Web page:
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Article
Publication date: 7 February 2019

William Murithi, Natalia Vershinina and Peter Rodgers

The purpose of this paper is to offer a conceptual interpretation of the role business families play in the institutional context of sub-Saharan Africa, characterised by…

Abstract

Purpose

The purpose of this paper is to offer a conceptual interpretation of the role business families play in the institutional context of sub-Saharan Africa, characterised by voids within the formal institutional setting. Responding to calls to take a holistic perspective of the institutional environment, we develop a conceptual model, showcasing the emergence of relational familial logics within business families that enable these enterprising organisations to navigate the political, economic and socio-cultural terrain of this institutional context.

Design/methodology/approach

The authors undertake a review of extant literature on institutional theory, institutional voids, family business and business families and examine the relevance of these theoretical constructs in relation to the institutional environment of Sub-Saharan Africa. The authors offer tentative propositions within our conceptualisation, which the authors discuss in an inductive fashion.

Findings

The review underlines the relevance of informal political, economic and socio-cultural institutions within the sub-Saharan context, within which the family as an institution drives business families engagement in institutional entrepreneurship. In doing so, the authors argue business families are best positioned to navigate the existing Sub-Saharan African institutional context. The authors underline the critical relevance of the embeddedness of social relationships that underpin relational familial logic within the sub-Saharan African collectivist socio-cultural system.

Originality/value

By challenging the assumptions that institutional voids are empty spaces devoid of institutions, the authors offer an alternative view that institutional voids are spaces where there exists a misalignment of formal and informal institutions. The authors argue that in such contexts within Sub-Saharan Africa, business families are best placed to harness their embeddedness within extended family and community for entrepreneurial activity. The authors argue that family and business logics may complement each other rather than compete. The discussions and propositions have implications for future research on business families and more inclusive forms of family organisations.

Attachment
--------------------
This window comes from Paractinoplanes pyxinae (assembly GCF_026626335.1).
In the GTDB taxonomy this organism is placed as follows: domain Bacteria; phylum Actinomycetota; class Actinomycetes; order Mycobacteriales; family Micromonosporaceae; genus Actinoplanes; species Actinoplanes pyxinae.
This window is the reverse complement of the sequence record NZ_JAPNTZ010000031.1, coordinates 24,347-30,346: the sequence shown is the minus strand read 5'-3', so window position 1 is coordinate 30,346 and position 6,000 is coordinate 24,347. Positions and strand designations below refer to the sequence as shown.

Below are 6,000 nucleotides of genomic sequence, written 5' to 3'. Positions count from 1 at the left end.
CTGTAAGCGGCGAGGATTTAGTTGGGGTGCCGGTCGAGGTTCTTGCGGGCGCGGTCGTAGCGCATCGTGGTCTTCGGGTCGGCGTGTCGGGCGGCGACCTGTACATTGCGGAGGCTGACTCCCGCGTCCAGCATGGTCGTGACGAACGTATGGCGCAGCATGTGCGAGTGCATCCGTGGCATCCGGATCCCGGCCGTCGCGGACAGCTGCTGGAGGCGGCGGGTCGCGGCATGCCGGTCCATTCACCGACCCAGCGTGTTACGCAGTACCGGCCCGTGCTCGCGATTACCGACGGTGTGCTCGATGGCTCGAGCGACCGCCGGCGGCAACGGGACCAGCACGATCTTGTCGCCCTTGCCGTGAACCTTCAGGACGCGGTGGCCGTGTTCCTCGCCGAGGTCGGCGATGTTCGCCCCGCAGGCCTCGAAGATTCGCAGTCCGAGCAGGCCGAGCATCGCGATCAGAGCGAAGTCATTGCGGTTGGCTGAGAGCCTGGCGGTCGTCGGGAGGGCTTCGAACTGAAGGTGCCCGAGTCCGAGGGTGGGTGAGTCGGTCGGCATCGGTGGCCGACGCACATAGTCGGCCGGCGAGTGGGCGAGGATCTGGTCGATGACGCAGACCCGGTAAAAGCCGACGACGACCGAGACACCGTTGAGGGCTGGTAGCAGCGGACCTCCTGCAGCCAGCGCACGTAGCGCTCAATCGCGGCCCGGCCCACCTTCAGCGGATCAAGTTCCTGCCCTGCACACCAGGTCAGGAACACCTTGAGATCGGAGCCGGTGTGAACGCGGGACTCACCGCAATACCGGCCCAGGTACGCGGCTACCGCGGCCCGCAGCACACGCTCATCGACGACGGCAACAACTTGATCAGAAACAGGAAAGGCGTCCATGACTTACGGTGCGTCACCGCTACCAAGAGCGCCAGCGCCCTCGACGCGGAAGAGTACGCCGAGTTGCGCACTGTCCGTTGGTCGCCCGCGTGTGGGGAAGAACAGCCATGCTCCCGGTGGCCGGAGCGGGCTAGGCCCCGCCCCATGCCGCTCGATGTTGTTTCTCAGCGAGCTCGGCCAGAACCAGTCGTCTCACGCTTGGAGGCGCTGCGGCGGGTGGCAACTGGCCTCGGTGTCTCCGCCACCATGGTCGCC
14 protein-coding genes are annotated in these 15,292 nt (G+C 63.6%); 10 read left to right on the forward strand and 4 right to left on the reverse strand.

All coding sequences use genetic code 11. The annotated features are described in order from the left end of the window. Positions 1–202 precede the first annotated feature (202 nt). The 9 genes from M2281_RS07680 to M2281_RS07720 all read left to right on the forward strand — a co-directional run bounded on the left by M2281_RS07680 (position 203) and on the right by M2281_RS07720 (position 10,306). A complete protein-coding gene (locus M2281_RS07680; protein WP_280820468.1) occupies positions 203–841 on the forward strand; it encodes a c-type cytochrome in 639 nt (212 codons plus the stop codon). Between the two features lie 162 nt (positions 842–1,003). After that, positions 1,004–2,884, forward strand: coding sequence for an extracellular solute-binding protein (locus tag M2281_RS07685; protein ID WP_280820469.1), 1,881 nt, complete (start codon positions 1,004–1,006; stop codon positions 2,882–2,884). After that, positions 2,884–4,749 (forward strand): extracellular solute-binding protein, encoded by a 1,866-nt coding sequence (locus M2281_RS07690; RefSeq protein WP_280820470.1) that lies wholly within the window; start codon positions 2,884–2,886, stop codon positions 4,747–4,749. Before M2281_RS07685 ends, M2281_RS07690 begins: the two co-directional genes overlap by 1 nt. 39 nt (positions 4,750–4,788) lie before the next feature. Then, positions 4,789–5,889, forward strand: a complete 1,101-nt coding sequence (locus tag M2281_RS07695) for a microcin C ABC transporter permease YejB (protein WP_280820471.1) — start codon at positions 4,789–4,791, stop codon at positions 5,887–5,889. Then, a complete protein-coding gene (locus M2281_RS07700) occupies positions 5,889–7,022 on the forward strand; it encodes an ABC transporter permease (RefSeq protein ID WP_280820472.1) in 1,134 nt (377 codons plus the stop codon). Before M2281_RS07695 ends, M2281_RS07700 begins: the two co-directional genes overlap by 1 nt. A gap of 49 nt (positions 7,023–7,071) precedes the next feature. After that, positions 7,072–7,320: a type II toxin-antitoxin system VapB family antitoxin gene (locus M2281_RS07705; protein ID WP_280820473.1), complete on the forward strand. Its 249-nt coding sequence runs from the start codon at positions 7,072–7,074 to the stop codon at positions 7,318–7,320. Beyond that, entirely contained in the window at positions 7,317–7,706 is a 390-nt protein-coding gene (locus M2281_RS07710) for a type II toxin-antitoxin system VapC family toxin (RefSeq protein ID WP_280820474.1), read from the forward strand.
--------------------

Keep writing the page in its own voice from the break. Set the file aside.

Details

International Journal of Entrepreneurial Behavior & Research, vol. 26 no. 1
Type: Research Article
ISSN: 1355-2554

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Article
Publication date: 20 February 2017

Natalia Vershinina, Rowena Barrett and Peter McHardy

The purpose of this paper is to explore the logics that expert entrepreneurs use when faced with a critical incident threat.

Abstract

Purpose

The purpose of this paper is to explore the logics that expert entrepreneurs use when faced with a critical incident threat.

Design/methodology/approach

Attempts have been made to define “entrepreneurial logic”. This paper is influenced by Sarasvathy’s work on high-performance entrepreneurs, which finds that when faced with uncertainty entrepreneurs employ unconventional logic, and encompasses later research acknowledging social contexts where entrepreneurs operate. A typology of decision-making logics is developed, taking into account the situation of crisis. Seven expert entrepreneurs who faced crisis and, despite this, are still successfully operating businesses were interviewed. The paper develops a critical incidents methodology.

Findings

Experienced entrepreneurs were found to tend towards causal logic when “the stakes were high” and the decision may affect the survival of their business. They also weigh up options before acting and tend to seek advice from trusted “others” within their network before or after they have made a decision. A mixture of causal and intuitive logic is evident in decisions dealing with internal business problems.

Research limitations/implications

The decisions that entrepreneurs make shape and define their business and their ability to recover from crisis. If researchers can develop an understanding of how entrepreneurs make decisions – what information they draw upon, what support systems they use and the logic of their decision-making and rationalisation – then this can be used to help structure support.

Originality/value

By exploring decision-making through critical incidents we offer an innovative way to understand context-rich, first-hand experiences and behaviours of entrepreneurs around a focal point.

Details

Journal of Small Business and Enterprise Development, vol. 24 no. 1
Type: Research Article
ISSN: 1462-6004

Keywords

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Article
Publication date: 13 August 2019

Benjamin Afreh, Peter Rodgers, Natalia Vershinina and Colin C. Williams

The purpose of this paper is to examine the multi-faceted contexts, which influence the motives, decisions and actions that underpin the mundane and lively entrepreneurial…

Abstract

Purpose

The purpose of this paper is to examine the multi-faceted contexts, which influence the motives, decisions and actions that underpin the mundane and lively entrepreneurial practice of migrant youth entrepreneurs (MYEs) within a developing economy context. Moreover, the paper explores the under-researched linkages between migration and informal entrepreneurship.

Design/methodology/approach

Inductive, qualitative field data from a migrant destination, the Ashanti Region in Ghana are analysed, comprising 15 interviews with MYEs who hail from 12 communities in the three Northern Regions of Ghana. The authors introduce a narrative-based approach, which has previously been under-employed within empirical studies of informal entrepreneurship.

Findings